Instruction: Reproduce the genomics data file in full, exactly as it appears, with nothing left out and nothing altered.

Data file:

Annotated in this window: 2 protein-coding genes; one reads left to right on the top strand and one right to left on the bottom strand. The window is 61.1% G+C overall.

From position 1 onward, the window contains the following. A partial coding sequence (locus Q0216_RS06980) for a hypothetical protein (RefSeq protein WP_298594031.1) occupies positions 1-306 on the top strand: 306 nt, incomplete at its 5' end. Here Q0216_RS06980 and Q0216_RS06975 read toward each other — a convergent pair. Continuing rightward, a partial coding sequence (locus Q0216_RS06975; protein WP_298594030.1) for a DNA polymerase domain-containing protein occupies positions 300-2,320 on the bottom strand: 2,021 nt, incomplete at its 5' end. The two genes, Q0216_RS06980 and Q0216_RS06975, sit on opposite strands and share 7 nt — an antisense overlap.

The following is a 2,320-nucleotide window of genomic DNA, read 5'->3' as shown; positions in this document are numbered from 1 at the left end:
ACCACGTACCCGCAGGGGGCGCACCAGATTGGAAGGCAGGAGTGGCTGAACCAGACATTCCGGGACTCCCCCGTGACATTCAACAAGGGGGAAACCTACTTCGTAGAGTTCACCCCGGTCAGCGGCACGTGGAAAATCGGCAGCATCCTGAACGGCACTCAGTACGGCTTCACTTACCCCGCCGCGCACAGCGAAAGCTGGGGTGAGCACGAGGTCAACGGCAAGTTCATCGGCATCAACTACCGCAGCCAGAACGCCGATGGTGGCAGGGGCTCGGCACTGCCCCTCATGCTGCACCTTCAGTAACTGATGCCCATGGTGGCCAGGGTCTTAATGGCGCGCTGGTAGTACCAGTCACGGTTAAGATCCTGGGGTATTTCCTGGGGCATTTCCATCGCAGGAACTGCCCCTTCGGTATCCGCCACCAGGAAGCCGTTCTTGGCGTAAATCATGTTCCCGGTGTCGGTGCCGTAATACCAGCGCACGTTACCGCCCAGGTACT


Annotated in this window: 2 protein-coding genes; one reads left to right on the top strand and one right to left on the bottom strand. The window is 61.1% G+C overall.

From position 1 onward, the window contains the following. A partial coding sequence (locus Q0216_RS06980) for a hypothetical protein (RefSeq protein WP_298594031.1) occupies positions 1-306 on the top strand: 306 nt, incomplete at its 5' end. Here Q0216_RS06980 and Q0216_RS06975 read toward each other — a convergent pair. Continuing rightward, a partial coding sequence (locus Q0216_RS06975; protein WP_298594030.1) for a DNA polymerase domain-containing protein occupies positions 300-2,320 on the bottom strand: 2,021 nt, incomplete at its 5' end. The two genes, Q0216_RS06980 and Q0216_RS06975, sit on opposite strands and share 7 nt — an antisense overlap.

The following is a 2,320-nucleotide window of genomic DNA, read 5'->3' as shown; positions in this document are numbered from 1 at the left end:
ACCACGTACCCGCAGGGGGCGCACCAGATTGGAAGGCAGGAGTGGCTGAACCAGACATTCCGGGACTCCCCCGTGACATTCAACAAGGGGGAAACCTACTTCGTAGAGTTCACCCCGGTCAGCGGCACGTGGAAAATCGGCAGCATCCTGAACGGCACTCAGTACGGCTTCACTTACCCCGCCGCGCACAGCGAAAGCTGGGGTGAGCACGAGGTCAACGGCAAGTTCATCGGCATCAACTACCGCAGCCAGAACGCCGATGGTGGCAGGGGCTCGGCACTGCCCCTCATGCTGCACCTTCAGTAACTGATGCCCATGGTGGCCAGGGTCTTAATGGCGCGCTGGTAGTACCAGTCACGGTTAAGATCCTGGGGTATTTCCTGGGGCATTTCCATCGCAGGAACTGCCCCTTCGGTATCCGCCACCAGGAAGCCGTTCTTGGCGTAAATCATGTTCCCGGTGTCGGTGCCGTAATACCAGCGCACGTTACCGCCCAGGTACT